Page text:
The tone poems of Richard Strauss bookend your series this season: In your first concert with Philadelphia last October, you conducted Eine Alpensinfonie, and then this June you lead The MET Orchestra in Ein Heldenleben.
As a conductor, there’s something so satisfying about delving into Strauss’s music and having all the sections of the orchestra collaborating and shining. Of course his tone poems are very much part of The Philadelphia Orchestra’s history. And now to have The MET Orchestra musicians playing Strauss tone poems is such a thrill. They’ve played a lot of Don Juan and Eine Alpensinfonie, but never Ein Heldenleben. So it’s sort of a mini premiere that I am very proud to perform in my second season with the Met.
On that same concert, you also conduct Strauss’s Four Last Songs with Elza van den Heever.
I’ve done the Four Last Songs with singers like Renée Fleming and Dorothea Röschmann—everybody brings something uniquely different. Not only will Elza bring her voice—which is just like no other—but she will also imbue the performance with her unmatched personality. But it’s not an all-Strauss program. There’s also a work by Jörg Widmann called Lied, which in name alone is the ideal setup for Strauss’s wonderful songs.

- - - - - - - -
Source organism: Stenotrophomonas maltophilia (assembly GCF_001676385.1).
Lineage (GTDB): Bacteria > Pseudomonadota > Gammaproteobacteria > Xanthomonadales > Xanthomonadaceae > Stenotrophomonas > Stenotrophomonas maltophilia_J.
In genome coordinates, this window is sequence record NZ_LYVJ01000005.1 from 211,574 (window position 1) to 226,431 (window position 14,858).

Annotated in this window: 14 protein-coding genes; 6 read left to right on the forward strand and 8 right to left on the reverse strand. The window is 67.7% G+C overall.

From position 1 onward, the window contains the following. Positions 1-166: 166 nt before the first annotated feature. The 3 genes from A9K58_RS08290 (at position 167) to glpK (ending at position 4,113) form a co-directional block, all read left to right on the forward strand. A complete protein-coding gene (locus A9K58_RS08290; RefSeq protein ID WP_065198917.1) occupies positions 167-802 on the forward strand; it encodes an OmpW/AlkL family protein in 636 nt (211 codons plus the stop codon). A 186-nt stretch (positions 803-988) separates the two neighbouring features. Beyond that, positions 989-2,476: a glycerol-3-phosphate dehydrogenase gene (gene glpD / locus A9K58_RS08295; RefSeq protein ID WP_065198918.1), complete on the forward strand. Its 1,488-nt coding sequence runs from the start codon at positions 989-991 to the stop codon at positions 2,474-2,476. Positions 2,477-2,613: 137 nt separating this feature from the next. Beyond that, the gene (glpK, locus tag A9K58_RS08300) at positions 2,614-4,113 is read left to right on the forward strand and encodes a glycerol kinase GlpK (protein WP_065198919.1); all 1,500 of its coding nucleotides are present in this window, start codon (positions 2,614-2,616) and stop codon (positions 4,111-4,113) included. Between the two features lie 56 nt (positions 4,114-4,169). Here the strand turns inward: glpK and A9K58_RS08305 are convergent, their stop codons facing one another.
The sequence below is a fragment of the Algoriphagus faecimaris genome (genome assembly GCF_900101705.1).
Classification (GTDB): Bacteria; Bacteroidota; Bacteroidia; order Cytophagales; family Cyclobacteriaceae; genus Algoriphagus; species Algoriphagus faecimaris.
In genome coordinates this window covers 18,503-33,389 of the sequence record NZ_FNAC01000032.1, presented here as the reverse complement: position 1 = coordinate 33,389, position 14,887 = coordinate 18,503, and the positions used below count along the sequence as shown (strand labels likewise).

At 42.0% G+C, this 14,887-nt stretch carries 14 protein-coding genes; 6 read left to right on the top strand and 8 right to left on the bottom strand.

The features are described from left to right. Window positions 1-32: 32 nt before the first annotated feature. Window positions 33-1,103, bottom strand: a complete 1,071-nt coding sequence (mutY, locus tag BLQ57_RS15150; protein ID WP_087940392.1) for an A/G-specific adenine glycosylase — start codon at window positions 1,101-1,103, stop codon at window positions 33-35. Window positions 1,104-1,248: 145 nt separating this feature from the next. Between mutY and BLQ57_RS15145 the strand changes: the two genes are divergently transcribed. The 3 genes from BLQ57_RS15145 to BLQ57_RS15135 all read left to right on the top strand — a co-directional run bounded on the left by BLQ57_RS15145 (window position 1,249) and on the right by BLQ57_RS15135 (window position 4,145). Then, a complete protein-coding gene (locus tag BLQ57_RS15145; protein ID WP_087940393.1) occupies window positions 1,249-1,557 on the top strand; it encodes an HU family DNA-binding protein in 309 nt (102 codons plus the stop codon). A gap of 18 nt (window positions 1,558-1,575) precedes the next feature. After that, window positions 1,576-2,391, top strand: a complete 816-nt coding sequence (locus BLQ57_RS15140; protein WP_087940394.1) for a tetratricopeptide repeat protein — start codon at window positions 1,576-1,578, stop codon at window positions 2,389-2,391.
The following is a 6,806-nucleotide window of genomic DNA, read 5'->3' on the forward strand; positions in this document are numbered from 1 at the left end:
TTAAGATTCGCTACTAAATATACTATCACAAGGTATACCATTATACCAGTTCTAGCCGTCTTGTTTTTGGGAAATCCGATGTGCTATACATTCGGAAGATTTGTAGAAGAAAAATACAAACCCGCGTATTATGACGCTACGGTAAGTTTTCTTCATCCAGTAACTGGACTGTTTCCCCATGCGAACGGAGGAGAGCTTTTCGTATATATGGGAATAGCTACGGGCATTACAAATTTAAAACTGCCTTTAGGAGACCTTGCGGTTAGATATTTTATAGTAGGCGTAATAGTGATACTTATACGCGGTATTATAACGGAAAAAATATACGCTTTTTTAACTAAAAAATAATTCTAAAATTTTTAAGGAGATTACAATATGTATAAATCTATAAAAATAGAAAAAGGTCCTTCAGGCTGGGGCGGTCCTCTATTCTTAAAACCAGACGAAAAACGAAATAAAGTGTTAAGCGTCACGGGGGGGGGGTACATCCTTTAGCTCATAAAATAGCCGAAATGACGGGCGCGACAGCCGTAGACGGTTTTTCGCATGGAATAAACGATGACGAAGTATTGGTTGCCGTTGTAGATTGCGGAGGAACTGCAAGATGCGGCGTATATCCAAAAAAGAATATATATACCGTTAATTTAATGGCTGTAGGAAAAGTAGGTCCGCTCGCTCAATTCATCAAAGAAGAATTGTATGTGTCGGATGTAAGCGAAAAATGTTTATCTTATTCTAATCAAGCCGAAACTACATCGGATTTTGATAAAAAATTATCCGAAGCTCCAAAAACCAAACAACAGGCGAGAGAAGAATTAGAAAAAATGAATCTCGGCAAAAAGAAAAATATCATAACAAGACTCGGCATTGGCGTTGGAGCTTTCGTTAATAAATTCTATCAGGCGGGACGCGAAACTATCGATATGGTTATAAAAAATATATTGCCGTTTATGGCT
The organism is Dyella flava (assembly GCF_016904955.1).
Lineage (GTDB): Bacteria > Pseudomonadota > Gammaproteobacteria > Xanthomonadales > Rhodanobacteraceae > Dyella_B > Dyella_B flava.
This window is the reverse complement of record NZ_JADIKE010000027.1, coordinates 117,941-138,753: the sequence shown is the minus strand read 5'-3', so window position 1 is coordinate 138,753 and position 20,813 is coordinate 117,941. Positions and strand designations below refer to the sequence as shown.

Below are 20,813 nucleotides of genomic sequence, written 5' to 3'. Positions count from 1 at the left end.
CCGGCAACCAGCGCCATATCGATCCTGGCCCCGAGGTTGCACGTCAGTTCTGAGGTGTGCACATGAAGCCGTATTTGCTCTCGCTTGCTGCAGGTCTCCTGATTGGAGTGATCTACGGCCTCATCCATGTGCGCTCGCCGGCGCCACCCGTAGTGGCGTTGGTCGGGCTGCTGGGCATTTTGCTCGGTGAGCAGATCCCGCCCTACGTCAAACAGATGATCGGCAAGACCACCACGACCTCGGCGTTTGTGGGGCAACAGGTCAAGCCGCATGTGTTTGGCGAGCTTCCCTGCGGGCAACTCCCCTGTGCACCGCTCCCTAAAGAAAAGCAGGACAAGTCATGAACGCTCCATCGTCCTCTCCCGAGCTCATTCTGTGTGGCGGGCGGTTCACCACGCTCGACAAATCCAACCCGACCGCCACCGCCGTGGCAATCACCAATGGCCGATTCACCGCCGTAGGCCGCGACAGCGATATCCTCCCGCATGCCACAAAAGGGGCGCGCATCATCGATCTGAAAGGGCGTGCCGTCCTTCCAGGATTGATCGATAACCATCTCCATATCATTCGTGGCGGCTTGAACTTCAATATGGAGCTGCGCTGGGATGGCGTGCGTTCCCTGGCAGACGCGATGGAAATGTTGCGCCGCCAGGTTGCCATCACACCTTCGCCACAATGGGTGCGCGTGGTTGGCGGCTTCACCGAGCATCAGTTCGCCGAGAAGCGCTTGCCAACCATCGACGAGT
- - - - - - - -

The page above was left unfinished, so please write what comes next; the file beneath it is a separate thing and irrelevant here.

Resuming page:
One of the cornerstones of your series is the Beethoven symphony cycle. What do these works mean to you?
I have this very romantic idea that somehow Beethoven knew from the very first note of his first symphony where all of this would lead—from the surprise of this dominant chord at the start of the Symphony No. 1 to the surprise of having a chorus coming in at the very end of this journey in the Symphony No. 9. We could talk for days about how Beethoven has influenced all of Western music.For me the opportunity to be able to experience all nine symphonies in a concentrated amount of time is what I love most. Yes, Beethoven perhaps had a difficult temper. He was someone who was fighting all his life. His own destiny was fighting adversity, and this fight is actually what was maybe the most inspiring aspect of all. That gives me the courage to stick to my ideas and go for what I believe in. I still think that today in the 21st century, this is what is most inspiring about Beethoven. Musically, he did everything to try to shake the foundation of what the symphony should be and what language should convey and why. I think it is meaningful in a Beethoven year to be able to look back at this cycle and not just with the mindset that these are wonderful symphonies. We know that. What I hope to achieve with The Philadelphia Orchestra at Carnegie Hall is to make the symphonies sound fresh—not just for the sake of sounding fresh, but because Beethoven’s goal was to unsettle everything and everyone.